Dr Aref Batayneh is the Jordanian minister of health and a clinical professor in obstetrics and gynaecologyBMJ 1998; 316 doi: https://doi.org/10.1136/bmj.316.7124.7j (Published 03 January 1998) Cite this as: BMJ 1998;316:7
- Fiona Godlee
What do you see as the major health challenges of the next five years, and how should the WHO address them?
New emerging diseases and problems resulting from a lack of equity created by the disparity in distribution of income within and among countries will constitute a major challenge. The continuously increasing cost of health services and health technology—which may be prohibitive for some countries—will also add to these challenges. The increasing occurrence of manmade and natural disasters; the degradation taking place in the environment; and the negative lifestyles, such as smoking, drug addiction, and violence, especially against women and children, will continue to constitute a major challenge for all health institutions and professionals.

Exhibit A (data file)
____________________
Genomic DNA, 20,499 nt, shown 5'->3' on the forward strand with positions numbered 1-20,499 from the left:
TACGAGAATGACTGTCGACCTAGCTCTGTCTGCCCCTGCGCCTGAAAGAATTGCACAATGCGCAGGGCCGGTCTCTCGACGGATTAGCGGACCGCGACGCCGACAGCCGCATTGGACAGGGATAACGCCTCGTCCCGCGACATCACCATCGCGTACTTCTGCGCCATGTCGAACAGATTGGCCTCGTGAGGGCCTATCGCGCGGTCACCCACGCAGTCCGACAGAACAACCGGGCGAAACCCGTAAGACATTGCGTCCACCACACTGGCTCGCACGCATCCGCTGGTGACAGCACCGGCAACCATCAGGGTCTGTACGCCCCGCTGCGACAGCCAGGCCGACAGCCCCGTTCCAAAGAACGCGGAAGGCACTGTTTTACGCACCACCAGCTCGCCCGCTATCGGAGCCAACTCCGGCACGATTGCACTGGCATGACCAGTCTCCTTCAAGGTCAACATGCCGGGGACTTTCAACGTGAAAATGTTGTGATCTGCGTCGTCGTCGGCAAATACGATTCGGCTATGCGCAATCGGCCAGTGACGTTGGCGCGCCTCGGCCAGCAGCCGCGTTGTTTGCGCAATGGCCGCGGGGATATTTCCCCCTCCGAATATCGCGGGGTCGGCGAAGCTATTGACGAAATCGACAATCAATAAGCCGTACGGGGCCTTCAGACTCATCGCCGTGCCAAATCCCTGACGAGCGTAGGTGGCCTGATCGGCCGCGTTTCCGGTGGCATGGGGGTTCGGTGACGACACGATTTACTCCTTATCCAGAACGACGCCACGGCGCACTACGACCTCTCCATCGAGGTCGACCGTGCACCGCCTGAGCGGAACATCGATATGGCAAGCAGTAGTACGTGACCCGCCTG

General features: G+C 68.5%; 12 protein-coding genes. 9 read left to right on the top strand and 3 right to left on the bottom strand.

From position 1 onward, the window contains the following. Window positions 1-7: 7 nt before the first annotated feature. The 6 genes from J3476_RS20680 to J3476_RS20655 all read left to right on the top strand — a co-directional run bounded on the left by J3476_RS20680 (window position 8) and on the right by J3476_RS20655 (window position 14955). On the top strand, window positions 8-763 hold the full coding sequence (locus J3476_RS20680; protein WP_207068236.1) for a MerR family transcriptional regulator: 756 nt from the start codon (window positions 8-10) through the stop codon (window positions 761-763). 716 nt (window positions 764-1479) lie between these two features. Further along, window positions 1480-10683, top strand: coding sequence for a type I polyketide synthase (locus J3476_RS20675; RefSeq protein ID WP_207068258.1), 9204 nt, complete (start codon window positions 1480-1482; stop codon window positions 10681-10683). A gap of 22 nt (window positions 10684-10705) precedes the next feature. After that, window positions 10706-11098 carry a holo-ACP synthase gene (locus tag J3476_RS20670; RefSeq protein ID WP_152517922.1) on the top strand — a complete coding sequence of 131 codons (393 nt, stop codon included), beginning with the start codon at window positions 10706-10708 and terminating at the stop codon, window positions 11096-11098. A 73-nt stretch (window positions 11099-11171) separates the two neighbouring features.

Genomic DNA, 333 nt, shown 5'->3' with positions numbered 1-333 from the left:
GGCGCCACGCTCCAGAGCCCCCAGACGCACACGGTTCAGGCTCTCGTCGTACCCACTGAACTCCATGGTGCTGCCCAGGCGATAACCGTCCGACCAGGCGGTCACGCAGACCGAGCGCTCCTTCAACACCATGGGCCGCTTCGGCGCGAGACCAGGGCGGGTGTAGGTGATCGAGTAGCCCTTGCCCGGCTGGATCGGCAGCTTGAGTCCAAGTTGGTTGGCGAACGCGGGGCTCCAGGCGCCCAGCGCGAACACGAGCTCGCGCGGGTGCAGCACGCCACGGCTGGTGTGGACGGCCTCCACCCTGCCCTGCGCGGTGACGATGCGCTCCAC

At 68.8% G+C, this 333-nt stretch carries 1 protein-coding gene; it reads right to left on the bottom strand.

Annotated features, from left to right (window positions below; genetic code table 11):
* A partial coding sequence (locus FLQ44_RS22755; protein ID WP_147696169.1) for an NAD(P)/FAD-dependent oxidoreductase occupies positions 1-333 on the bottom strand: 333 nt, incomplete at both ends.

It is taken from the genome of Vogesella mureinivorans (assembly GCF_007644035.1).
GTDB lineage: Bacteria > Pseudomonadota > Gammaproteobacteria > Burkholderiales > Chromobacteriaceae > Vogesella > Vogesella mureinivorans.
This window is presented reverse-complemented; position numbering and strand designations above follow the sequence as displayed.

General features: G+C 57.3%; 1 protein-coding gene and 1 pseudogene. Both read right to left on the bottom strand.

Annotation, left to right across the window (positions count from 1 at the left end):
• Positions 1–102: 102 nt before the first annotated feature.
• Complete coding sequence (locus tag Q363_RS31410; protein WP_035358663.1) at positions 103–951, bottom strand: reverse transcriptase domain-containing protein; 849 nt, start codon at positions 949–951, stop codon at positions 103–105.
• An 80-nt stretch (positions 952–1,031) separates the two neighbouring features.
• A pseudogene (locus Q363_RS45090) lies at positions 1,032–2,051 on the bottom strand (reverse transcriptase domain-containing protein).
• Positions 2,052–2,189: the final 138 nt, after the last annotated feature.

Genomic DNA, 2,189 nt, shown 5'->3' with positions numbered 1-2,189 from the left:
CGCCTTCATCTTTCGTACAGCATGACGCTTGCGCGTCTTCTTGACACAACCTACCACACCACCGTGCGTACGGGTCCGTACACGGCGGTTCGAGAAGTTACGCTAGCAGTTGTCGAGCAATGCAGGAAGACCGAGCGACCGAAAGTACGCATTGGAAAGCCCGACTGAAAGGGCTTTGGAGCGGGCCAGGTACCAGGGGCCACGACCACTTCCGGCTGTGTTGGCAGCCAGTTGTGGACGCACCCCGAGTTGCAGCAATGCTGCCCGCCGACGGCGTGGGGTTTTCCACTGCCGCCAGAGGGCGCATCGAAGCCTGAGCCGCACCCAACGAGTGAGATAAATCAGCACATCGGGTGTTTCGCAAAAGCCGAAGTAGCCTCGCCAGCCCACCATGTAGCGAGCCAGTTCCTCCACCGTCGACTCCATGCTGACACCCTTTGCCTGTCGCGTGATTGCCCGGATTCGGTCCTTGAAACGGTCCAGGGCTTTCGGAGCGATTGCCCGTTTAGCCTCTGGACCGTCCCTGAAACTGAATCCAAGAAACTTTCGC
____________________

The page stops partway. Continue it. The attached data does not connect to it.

A special think tank at the WHO's headquarters and regional offices should use the available staff, expertise, and resources within the WHO to monitor, analyse, and react to challenges. The WHO should be able to assume a normative role as well as helping disadvantaged countries build their health service infrastructure. The WHO should take action in cooperation with member states to increase its resources to monitor and reduce the negative effects of all these challenges.
Should the WHO be addressing the effects of socioeconomic factors on health, and if so, how?
The answer is …
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